The opinion of the court was delivered by: HAROLD H. GREENE
In this action, plaintiffs seek an order from the Court enjoining defendants from enforcing a Cease and Desist Order and several False Representation Orders issued by a postal service judicial officer pursuant to 39 U.S.C. § 3005.
After a hearing held on March 28, 1994, the Court issued a Temporary Restraining Order requiring the postal service merely to detain the mail covered by the False Representation Orders, as opposed to returning the mail to its senders, pending the Court's decision on plaintiffs' motion for a preliminary injunction. The parties subsequently agreed to extend the effect of the Court's Order through April 14, 1994, in order to allow the Court to consider the entire administrative record and the parties' written submissions, as well as to allow for a further hearing.
The case again came before the Court for a hearing on plaintiffs' motion for a preliminary injunction and defendants' motion for summary judgment on April 14, 1994. With the benefit of the parties' written submissions and oral arguments, and based upon the entire record in this case, the Court previously denied plaintiffs' motion for a preliminary injunction. Moreover, the Court concluded that there were no genuine issues of material fact and that defendant was entitled to judgment as a matter of law. See Fed. R. Civ. P. 56(c). This Opinion sets forth the bases for the Court's decision.
On July 24, 1992, an administrative law judge ("ALJ") issued an opinion upholding the postal service as to five of the alleged false representations. On February 28, 1994, a postal service judicial officer issued the agencies' final decision upholding the decision of the ALJ with respect to four of the allegedly false representations as follows:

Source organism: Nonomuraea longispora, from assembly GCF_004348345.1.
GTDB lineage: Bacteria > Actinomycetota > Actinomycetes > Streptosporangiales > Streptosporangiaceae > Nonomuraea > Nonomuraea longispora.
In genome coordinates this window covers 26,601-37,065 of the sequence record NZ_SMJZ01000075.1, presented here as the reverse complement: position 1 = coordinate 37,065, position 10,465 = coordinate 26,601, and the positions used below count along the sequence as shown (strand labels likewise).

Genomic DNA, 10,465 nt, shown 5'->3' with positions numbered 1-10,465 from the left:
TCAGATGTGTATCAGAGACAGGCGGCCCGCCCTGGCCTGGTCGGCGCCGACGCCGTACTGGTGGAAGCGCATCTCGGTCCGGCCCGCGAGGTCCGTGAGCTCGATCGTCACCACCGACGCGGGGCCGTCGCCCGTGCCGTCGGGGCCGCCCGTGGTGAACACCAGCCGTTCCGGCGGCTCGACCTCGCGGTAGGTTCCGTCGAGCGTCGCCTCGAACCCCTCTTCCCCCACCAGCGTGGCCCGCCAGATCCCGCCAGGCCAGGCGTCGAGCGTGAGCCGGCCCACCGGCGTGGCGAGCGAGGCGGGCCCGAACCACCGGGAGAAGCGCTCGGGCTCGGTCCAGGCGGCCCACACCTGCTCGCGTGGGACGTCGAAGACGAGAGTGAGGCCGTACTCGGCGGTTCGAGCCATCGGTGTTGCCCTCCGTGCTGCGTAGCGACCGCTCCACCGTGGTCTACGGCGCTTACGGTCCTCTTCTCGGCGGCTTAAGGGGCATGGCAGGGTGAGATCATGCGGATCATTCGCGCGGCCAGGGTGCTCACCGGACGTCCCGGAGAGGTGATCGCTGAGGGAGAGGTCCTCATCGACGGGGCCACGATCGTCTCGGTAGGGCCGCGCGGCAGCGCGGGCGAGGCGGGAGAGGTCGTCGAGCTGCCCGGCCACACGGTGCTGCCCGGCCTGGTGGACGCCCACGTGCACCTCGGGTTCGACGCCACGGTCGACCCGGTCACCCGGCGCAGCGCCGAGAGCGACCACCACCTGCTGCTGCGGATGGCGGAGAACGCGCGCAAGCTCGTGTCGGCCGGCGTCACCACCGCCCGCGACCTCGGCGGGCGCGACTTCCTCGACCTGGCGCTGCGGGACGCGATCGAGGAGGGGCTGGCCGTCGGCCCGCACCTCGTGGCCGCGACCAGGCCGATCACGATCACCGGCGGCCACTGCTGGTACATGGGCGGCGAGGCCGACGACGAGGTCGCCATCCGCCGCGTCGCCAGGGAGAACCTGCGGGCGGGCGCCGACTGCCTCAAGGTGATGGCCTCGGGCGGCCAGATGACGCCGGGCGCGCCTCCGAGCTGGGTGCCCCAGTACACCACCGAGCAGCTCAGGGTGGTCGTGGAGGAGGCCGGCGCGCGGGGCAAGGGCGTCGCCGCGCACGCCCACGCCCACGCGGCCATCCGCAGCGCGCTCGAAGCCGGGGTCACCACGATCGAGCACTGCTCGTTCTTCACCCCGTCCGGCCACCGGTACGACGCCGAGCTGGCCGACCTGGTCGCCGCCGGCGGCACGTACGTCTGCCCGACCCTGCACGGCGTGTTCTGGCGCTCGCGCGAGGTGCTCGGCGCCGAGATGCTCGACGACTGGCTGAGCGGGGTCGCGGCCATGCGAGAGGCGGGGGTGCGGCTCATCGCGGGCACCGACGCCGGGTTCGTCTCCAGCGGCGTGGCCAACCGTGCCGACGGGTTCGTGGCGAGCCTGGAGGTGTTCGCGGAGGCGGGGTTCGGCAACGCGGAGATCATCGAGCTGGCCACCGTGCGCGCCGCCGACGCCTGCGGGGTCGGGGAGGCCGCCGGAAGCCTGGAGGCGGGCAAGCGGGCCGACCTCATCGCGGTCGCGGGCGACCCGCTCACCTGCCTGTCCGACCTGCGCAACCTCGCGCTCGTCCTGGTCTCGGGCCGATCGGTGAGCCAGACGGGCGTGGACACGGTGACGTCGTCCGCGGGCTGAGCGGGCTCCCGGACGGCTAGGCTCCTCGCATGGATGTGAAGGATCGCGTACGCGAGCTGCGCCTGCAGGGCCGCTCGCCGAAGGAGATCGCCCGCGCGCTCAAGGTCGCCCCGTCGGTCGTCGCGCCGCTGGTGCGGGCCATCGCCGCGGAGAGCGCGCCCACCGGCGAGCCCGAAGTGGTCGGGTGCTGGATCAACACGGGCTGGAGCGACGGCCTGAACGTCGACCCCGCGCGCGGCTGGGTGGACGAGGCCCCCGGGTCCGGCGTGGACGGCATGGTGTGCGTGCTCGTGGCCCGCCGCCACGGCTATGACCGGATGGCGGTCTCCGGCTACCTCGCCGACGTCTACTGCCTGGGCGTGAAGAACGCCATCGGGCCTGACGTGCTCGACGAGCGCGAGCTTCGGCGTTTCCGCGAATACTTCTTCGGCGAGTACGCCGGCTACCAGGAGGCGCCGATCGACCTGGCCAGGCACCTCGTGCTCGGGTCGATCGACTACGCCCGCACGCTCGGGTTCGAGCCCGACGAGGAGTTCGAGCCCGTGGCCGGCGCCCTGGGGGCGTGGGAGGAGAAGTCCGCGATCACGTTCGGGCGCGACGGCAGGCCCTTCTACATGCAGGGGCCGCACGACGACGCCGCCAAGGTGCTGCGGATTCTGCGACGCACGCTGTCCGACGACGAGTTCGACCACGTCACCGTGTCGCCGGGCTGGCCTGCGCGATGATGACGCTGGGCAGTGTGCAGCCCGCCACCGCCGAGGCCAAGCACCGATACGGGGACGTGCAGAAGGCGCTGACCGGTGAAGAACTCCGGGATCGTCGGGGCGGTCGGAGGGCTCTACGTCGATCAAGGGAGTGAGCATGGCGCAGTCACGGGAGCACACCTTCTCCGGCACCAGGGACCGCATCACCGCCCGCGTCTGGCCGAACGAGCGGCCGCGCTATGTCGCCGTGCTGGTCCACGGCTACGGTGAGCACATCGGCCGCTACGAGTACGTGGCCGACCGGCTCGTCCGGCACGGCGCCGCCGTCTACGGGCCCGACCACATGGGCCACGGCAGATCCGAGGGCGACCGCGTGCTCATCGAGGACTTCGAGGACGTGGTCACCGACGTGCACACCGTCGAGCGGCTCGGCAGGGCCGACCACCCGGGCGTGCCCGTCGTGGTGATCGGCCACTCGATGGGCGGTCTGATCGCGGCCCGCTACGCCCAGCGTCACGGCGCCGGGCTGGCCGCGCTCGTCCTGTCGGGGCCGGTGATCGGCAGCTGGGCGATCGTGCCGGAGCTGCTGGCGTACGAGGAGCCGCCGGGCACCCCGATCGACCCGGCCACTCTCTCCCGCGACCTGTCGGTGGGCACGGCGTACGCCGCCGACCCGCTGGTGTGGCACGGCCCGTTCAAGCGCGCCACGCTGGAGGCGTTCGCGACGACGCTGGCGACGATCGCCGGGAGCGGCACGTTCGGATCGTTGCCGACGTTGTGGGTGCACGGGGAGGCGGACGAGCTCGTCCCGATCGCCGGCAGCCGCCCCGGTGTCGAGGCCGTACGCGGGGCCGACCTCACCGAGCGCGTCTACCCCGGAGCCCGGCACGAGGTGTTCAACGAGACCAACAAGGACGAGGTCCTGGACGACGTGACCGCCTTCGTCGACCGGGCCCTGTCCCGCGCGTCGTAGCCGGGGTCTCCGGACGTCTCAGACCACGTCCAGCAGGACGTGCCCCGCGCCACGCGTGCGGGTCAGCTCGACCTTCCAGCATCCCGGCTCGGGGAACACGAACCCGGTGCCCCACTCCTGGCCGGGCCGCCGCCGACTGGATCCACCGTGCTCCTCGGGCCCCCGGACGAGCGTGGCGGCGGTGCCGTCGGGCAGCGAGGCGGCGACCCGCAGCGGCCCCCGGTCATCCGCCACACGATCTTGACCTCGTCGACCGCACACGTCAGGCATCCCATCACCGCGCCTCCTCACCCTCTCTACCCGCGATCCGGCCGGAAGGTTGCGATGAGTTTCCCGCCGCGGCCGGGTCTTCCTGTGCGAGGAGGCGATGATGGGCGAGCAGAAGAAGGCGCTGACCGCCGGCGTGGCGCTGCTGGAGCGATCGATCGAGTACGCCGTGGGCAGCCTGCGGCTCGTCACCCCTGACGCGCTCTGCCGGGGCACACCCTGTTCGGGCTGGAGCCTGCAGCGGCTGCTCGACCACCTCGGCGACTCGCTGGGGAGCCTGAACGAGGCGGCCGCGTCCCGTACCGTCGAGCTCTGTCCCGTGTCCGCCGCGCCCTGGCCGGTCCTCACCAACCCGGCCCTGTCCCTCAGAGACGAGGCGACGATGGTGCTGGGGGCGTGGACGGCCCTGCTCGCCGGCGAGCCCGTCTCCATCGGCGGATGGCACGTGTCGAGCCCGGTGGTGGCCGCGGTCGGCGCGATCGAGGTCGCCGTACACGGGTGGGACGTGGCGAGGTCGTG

1. the addressee had previously authorized a business listing in plaintiffs' telephone directory;
2. plaintiffs are the publishers of the business phone directory or "yellow pages" customarily supplied to telephone subscribers in the recipient's area;
3. the area of distribution of plaintiffs' directories is the same as the one in which the recipient already has a listing; and
4. plaintiffs have previously published a directory.
Accordingly, the judicial officer issued the Cease and Desist Order and False Representation Orders at issue.
Plaintiffs then commenced the instant action seeking this Court's review of the agency decision pursuant to the Administrative Procedures Act, 5 U.S.C. § 706(2), and a permanent injunction prohibiting the postal service from enforcing its orders. At bottom, plaintiffs claim (1) that they have been denied due process based upon procedural errors at the administrative level, and (2) that the agency decision is not supported by substantial evidence and is contrary to law.
The Court rejects plaintiffs' argument that procedural errors have infected the administrative decision in such a way as to deny them due process of law. "The fundamental requirement of due process is the opportunity to be heard 'at a meaningful time and in a meaningful manner.'" Mathews v. Eldridge, 424 U.S. 319, 333, 47 L. Ed. 2d 18, 96 S. Ct. 893 (1976) (citing Armstrong v. Manzo, 380 U.S. 545, 552, 14 L. Ed. 2d 62, 85 S. Ct. 1187 (1965)). A review of the administrative record satisfies the Court that this standard has been amply met in this case.
Plaintiffs' contention that lay testimonials were improperly admitted as evidence of the efficacy or quality of plaintiffs' product is incorrect. See 39 C.F.R. § 952.18(f) (lay testimonials inadmissible as evidence of efficacy or quality of items sold through mails). The testimony of which plaintiffs complain dealt not with the efficacy of plaintiffs' product, but with the potential deception stemming from plaintiffs' solicitation of the product. In other words, the efficacy of the actual product is irrelevant if the reader ...